Does Microsoft Stifle Innovation? Dominant Firms, Imitation and R&D Incentives
AbstractWe provide a simple framework to analyse the effect of firm dominance on incentives for R&D. An increase in firm dominance, which we measure by a premium in consumer valuation, increases the dominant firm's incentives and decreases the rival firm's incentives for R&D. These changes influence the probability of innovation through two effects: changes in total R&D effort and changes in how this total is distributed between the two firms. For a given level of total research effort, the shift from the rival firm to the dominant firm is a good thing as it decreases the likelihood of duplicate innovation (we call this the duplication effect). The shift in research effort is not one-to-one, however. The dominant firm's benefit from increased dominance is more inframarginal than marginal when compared to the rival firm's disincentive. As a result, total research effort decreases when firm dominance increases (we call this the total effort effect). We show the total effort effect dominates the duplication effect when intellectual property protection is weak, and the opposite when property rights are strong. That is, firm dominance is good for innovation when (but only when) property rights are strong. We also examine consumer and social surplus.
Download InfoIf you experience problems downloading a file, check if you have the proper application to view it first. In case of further problems read the IDEAS help page. Note that these files are not on the IDEAS site. Please be patient as the files may be large.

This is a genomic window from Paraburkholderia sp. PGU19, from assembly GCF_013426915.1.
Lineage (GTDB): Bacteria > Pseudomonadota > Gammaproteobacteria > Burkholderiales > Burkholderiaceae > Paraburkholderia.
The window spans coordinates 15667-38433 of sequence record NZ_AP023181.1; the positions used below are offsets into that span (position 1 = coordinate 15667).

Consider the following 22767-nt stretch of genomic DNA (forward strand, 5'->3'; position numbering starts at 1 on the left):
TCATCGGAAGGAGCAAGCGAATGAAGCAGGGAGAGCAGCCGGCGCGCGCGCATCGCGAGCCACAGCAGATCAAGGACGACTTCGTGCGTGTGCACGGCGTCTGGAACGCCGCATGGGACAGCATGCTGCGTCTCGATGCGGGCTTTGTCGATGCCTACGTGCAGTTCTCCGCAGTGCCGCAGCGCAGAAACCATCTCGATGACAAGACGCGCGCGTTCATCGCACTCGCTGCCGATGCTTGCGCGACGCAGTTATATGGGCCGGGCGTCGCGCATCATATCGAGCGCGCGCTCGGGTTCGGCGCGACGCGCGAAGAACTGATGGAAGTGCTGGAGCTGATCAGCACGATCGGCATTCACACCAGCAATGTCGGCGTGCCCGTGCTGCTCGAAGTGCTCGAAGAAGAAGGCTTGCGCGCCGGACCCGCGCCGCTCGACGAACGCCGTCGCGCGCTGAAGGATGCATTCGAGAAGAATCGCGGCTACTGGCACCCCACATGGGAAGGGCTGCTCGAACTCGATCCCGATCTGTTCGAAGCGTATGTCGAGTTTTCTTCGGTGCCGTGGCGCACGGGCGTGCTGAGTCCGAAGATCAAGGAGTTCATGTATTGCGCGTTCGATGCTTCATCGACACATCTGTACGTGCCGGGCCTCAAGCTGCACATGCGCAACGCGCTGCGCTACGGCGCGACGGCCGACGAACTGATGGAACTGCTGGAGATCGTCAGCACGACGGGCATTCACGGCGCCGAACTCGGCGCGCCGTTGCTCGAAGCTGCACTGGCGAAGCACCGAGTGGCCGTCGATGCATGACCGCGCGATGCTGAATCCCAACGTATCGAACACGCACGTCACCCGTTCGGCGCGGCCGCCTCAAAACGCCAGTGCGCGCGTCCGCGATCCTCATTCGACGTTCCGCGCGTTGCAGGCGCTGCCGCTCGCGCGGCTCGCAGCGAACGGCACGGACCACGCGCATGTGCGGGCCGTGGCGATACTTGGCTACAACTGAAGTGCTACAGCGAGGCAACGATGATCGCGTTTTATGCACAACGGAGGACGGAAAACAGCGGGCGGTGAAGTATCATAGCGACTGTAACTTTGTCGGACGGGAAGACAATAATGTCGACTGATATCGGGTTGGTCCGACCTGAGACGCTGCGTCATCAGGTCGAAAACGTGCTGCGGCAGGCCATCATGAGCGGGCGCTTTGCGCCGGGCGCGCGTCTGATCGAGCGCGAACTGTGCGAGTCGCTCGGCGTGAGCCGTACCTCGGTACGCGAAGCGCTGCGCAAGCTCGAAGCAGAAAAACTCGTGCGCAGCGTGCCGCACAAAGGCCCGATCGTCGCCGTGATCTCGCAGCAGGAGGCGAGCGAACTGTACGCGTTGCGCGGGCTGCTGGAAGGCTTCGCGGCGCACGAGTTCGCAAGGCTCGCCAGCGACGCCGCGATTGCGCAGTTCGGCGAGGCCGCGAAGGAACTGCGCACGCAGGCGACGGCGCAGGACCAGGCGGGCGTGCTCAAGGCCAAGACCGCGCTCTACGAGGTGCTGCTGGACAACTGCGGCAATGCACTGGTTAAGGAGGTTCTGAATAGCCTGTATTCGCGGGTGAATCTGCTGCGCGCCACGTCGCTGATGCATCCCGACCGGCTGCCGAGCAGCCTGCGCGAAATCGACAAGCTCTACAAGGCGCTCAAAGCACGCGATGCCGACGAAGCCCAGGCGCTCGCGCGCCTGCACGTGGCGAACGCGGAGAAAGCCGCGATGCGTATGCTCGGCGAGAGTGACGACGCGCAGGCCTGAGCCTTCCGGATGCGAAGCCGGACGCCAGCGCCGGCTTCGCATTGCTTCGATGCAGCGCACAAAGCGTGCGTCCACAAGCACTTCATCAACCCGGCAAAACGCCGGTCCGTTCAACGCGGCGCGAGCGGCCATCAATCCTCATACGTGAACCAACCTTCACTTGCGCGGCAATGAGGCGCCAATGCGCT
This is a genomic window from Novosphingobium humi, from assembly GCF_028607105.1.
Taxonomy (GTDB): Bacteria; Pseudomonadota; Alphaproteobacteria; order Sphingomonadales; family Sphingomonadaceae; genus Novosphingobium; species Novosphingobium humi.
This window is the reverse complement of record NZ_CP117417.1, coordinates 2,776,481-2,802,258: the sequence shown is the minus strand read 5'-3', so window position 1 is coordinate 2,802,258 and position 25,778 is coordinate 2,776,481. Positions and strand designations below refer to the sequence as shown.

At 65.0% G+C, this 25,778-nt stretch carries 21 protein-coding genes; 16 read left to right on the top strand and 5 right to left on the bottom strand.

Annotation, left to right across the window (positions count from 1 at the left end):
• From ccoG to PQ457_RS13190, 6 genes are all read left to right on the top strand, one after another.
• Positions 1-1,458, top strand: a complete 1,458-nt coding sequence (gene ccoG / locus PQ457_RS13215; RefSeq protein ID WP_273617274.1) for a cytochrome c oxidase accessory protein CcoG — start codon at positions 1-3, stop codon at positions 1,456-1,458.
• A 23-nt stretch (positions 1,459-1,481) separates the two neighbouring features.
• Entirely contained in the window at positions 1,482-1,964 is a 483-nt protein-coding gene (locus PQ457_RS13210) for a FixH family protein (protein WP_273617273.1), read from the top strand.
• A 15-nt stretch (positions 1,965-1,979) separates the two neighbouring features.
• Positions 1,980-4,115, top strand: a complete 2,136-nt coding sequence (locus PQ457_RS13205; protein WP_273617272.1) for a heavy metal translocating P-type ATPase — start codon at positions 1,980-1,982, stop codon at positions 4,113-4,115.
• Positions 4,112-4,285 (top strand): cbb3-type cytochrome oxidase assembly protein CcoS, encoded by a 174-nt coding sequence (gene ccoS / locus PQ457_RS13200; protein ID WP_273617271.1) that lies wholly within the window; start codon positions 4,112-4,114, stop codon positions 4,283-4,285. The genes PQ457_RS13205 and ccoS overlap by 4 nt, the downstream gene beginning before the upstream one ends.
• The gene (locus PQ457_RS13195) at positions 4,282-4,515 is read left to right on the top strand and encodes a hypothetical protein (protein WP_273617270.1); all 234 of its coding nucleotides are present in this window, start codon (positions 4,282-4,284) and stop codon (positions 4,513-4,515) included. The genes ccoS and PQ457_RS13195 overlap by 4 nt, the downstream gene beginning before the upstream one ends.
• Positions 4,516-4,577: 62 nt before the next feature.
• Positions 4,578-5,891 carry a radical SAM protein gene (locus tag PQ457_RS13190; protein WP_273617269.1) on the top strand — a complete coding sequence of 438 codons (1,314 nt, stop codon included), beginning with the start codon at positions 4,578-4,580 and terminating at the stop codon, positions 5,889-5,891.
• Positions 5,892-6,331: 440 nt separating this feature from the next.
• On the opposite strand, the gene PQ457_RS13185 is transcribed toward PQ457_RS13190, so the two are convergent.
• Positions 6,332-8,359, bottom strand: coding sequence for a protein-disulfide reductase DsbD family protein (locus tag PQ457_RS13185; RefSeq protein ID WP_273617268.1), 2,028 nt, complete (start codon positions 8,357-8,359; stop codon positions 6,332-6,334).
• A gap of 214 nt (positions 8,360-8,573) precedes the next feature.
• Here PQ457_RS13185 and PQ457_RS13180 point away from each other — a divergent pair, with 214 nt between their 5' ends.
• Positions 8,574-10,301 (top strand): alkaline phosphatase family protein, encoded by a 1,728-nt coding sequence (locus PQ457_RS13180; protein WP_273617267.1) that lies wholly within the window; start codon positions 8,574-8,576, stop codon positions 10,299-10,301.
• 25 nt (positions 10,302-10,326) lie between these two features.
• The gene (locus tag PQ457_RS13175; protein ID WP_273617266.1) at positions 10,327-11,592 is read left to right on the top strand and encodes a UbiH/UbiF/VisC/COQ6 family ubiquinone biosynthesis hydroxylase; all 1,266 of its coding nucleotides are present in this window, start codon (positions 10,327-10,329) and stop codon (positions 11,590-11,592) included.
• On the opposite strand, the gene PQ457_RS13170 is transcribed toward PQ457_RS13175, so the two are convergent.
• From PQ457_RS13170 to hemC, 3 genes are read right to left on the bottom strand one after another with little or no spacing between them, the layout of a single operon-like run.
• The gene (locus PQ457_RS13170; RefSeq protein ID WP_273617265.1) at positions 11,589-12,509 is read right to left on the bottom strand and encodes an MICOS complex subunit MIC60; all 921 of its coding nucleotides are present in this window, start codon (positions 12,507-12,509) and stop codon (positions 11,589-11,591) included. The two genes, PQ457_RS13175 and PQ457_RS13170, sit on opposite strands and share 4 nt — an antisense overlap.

Bibliographic InfoPaper provided by C.E.P.R. Discussion Papers in its series CEPR Discussion Papers with number 4577.
Date of creation: Aug 2004
Date of revision:
Contact details of provider:
Postal: Centre for Economic Policy Research, 77 Bastwick Street, London EC1V 3PZ
Phone: 44 - 20 - 7183 8801
Fax: 44 - 20 - 7183 8820
Other versions of this item:
- Luis Cabral & Ben Polak, 2004. "Does Microsoft Stifle Innovation? Dominant Firms, Imitation, and R & D Incentives," Working Papers 04-16, New York University, Leonard N. Stern School of Business, Department of Economics.
- Luís Cabral & Ben Polak, 2004. "Does Microsoft Stifle Innovation? Dominant Firms, Imitation, and R&D Incentives," Working Papers 06, Portuguese Competition Authority.
- L13 - Industrial Organization - - Market Structure, Firm Strategy, and Market Performance - - - Oligopoly and Other Imperfect Markets
- L41 - Industrial Organization - - Antitrust Issues and Policies - - - Monopolization; Horizontal Anticompetitive Practices
- O31 - Economic Development, Technological Change, and Growth - - Technological Change; Research and Development; Intellectual Property Rights - - - Innovation and Invention: Processes and Incentives
This paper has been announced in the following NEP Reports:
- NEP-ALL-2005-02-13 (All new papers)
- NEP-COM-2005-02-13 (Industrial Competition)
- NEP-IND-2005-02-13 (Industrial Organization)
- NEP-INO-2005-02-13 (Innovation)
- NEP-MIC-2005-02-13 (Microeconomics)
You can help add them by filling out this form.
CitEc Project, subscribe to its RSS feed for this item.
- Färnstrand Damsgaard, Erika, 2009. "Patent Scope and Technology Choice," Working Paper Series 792, Research Institute of Industrial Economics.
For technical questions regarding this item, or to correct its authors, title, abstract, bibliographic or download information, contact: ().
If references are entirely missing, you can add them using this form.